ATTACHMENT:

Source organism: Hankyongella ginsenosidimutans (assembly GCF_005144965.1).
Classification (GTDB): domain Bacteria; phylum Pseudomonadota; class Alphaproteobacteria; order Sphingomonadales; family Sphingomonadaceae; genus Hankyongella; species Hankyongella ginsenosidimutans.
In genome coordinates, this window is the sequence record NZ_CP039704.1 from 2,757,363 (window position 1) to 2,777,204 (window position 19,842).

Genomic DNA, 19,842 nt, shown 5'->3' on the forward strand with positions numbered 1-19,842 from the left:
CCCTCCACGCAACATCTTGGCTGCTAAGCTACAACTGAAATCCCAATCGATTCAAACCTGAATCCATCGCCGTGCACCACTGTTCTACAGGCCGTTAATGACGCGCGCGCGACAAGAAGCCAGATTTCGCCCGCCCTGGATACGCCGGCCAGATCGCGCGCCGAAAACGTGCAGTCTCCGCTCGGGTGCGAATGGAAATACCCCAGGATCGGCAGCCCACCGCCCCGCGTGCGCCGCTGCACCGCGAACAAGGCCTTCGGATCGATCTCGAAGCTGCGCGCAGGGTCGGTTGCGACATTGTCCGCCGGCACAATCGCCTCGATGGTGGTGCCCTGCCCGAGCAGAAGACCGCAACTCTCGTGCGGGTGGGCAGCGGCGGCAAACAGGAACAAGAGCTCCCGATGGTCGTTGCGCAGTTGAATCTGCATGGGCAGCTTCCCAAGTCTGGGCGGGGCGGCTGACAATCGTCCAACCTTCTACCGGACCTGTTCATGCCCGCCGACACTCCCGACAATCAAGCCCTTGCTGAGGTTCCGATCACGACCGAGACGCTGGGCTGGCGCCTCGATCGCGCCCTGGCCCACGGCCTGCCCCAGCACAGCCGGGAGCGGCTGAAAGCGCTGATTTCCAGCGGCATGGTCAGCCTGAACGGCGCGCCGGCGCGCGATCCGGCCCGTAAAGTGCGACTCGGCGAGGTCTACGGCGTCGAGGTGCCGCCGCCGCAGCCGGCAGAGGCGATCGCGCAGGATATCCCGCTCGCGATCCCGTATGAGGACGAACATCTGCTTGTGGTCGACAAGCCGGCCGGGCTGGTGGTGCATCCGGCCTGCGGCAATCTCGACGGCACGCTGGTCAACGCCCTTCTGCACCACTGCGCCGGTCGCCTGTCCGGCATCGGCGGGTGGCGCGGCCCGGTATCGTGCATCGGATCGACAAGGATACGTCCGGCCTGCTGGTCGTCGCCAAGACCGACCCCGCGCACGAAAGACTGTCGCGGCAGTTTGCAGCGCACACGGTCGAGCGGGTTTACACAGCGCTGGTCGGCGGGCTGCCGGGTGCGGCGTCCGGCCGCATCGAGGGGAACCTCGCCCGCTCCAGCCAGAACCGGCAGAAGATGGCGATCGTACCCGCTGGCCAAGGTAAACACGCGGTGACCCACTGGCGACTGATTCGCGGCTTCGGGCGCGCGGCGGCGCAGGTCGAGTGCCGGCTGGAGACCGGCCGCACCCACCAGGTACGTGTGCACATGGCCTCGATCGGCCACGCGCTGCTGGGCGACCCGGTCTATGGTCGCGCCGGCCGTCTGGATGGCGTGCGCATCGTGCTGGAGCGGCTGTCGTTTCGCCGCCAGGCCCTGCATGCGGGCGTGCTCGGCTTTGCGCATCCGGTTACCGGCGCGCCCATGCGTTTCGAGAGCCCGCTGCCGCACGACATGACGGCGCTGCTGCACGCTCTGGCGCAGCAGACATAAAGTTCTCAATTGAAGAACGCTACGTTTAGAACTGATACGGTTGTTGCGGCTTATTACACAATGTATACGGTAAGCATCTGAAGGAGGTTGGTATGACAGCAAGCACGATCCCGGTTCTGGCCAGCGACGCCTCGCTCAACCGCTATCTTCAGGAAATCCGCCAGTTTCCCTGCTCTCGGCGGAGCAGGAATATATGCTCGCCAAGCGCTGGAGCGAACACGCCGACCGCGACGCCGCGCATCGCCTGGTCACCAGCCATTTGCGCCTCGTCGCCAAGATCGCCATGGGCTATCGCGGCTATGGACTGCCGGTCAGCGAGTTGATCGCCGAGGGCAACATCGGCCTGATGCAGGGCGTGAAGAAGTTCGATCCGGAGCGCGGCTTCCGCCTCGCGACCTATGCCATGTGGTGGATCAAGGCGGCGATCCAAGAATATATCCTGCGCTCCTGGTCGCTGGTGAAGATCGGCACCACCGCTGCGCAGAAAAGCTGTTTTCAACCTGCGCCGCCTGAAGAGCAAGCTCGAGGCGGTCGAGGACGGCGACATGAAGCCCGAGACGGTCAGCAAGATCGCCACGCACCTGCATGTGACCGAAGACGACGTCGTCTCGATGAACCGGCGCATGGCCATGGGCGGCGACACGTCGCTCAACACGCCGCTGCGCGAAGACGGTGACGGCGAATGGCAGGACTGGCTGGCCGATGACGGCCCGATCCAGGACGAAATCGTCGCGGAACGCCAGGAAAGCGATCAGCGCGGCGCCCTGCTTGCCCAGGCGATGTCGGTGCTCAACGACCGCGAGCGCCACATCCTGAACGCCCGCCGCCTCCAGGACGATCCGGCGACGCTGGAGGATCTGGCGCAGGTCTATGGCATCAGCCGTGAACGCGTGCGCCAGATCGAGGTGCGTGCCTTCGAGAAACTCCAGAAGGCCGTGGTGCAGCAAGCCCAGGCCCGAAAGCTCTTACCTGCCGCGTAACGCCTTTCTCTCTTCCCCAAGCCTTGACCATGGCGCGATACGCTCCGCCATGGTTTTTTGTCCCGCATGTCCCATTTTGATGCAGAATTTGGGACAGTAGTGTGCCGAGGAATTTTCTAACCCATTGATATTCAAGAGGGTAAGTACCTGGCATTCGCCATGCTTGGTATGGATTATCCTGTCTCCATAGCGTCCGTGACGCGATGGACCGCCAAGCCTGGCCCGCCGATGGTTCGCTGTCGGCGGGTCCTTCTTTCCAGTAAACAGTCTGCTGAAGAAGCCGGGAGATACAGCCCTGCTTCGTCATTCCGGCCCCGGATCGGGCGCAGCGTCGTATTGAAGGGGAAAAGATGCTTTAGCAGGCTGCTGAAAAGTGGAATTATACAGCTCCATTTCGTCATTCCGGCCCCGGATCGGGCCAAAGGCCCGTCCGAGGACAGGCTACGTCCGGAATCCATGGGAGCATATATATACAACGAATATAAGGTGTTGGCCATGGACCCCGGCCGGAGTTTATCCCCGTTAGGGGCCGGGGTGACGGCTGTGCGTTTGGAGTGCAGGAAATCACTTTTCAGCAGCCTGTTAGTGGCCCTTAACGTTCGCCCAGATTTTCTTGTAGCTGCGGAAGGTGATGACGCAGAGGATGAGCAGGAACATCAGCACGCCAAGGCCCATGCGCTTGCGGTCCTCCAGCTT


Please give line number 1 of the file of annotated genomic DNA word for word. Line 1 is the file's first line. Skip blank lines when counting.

Source organism: Hankyongella ginsenosidimutans (assembly GCF_005144965.1).